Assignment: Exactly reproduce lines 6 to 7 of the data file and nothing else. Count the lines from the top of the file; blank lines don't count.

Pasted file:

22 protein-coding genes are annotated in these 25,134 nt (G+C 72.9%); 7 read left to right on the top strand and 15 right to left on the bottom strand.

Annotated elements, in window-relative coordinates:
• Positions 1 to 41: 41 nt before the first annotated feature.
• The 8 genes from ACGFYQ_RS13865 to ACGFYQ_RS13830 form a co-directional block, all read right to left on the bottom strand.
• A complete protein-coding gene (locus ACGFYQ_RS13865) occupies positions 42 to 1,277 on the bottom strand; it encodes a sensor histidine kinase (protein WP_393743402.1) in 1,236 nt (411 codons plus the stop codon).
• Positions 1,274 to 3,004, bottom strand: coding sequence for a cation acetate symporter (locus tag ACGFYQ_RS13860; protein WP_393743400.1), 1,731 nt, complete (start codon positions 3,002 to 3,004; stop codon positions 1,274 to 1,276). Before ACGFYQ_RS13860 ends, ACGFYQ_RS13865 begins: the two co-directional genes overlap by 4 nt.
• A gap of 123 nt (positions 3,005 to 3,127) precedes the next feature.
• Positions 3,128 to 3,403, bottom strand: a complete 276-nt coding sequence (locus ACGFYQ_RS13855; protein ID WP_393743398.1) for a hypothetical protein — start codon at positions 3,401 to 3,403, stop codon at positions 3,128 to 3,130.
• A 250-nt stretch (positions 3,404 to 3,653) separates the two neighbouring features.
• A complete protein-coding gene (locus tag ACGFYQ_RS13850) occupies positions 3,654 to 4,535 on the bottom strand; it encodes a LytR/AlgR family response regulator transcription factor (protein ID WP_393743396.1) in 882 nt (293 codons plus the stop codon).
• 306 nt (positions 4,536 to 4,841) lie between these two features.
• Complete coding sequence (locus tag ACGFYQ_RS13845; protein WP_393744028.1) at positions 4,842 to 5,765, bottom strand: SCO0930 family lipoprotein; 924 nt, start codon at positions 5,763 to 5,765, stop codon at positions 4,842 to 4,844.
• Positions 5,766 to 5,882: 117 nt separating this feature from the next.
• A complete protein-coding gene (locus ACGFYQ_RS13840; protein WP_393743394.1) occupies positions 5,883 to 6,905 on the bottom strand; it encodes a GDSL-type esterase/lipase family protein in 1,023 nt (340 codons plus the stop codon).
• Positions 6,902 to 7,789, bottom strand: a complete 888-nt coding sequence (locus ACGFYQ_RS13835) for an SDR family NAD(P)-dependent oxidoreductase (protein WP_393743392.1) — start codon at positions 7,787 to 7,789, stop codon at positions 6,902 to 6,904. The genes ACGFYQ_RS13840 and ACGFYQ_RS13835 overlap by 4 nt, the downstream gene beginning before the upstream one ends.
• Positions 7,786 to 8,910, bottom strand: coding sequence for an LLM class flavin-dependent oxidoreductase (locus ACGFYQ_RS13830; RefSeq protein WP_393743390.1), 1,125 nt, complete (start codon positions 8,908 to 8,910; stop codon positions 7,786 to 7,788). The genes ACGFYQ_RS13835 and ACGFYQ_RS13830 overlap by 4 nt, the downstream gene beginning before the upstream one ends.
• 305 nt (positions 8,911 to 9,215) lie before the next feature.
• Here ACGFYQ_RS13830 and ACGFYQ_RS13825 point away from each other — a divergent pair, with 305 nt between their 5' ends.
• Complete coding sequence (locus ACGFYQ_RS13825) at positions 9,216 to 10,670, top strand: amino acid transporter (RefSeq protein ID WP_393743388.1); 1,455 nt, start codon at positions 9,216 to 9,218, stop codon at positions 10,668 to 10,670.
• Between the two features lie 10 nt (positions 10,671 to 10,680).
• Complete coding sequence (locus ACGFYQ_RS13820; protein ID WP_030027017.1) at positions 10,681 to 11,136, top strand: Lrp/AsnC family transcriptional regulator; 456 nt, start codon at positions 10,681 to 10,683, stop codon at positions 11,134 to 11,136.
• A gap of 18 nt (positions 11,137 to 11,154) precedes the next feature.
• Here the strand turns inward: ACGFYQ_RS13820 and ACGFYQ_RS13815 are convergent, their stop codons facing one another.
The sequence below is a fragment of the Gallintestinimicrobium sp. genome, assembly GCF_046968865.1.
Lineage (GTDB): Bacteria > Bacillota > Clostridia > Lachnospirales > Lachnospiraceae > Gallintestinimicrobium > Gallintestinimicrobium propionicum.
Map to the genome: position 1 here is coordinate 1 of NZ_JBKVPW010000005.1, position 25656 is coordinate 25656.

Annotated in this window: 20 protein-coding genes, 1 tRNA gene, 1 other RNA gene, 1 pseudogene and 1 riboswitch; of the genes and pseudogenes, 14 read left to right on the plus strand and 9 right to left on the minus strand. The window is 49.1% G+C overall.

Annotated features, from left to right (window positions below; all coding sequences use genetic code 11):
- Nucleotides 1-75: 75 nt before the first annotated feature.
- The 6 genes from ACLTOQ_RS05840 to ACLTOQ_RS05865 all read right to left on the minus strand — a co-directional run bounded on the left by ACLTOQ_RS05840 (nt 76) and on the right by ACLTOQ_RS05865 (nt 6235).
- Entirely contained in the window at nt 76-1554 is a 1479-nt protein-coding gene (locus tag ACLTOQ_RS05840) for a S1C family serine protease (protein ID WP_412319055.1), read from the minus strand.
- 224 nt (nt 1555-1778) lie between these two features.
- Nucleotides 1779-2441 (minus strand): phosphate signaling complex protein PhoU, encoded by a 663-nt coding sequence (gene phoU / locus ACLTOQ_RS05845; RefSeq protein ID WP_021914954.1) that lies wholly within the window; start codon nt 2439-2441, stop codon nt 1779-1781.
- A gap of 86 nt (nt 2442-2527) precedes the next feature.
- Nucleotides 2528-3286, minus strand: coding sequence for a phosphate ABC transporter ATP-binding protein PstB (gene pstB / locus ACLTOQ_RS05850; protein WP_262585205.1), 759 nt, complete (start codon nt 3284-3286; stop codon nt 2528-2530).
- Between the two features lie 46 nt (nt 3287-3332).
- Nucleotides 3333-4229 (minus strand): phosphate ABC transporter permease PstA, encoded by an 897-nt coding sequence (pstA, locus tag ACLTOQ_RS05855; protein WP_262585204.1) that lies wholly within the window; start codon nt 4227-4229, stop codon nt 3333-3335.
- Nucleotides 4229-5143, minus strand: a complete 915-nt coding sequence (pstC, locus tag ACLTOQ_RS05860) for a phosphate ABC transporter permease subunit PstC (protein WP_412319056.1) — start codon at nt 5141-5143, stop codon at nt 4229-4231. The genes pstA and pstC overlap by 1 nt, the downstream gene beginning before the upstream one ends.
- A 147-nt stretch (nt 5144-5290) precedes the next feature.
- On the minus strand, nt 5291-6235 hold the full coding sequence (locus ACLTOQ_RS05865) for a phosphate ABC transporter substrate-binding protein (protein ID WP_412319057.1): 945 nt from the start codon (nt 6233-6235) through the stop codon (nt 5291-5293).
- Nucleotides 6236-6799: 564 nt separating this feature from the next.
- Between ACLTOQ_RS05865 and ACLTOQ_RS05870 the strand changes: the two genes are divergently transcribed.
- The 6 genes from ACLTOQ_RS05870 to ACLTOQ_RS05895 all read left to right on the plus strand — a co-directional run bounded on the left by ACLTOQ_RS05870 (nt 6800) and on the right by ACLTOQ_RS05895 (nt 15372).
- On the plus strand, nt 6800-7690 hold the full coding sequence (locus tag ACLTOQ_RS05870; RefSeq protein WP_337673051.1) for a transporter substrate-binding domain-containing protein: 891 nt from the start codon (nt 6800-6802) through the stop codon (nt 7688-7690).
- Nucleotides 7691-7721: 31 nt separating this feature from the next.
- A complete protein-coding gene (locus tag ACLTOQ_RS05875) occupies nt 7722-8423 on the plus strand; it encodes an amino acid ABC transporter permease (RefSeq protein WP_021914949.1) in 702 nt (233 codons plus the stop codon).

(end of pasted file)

• Positions 1,274 to 3,004, bottom strand: coding sequence for a cation acetate symporter (locus tag ACGFYQ_RS13860; protein WP_393743400.1), 1,731 nt, complete (start codon positions 3,002 to 3,004; stop codon positions 1,274 to 1,276). Before ACGFYQ_RS13860 ends, ACGFYQ_RS13865 begins: the two co-directional genes overlap by 4 nt.
• A gap of 123 nt (positions 3,005 to 3,127) precedes the next feature.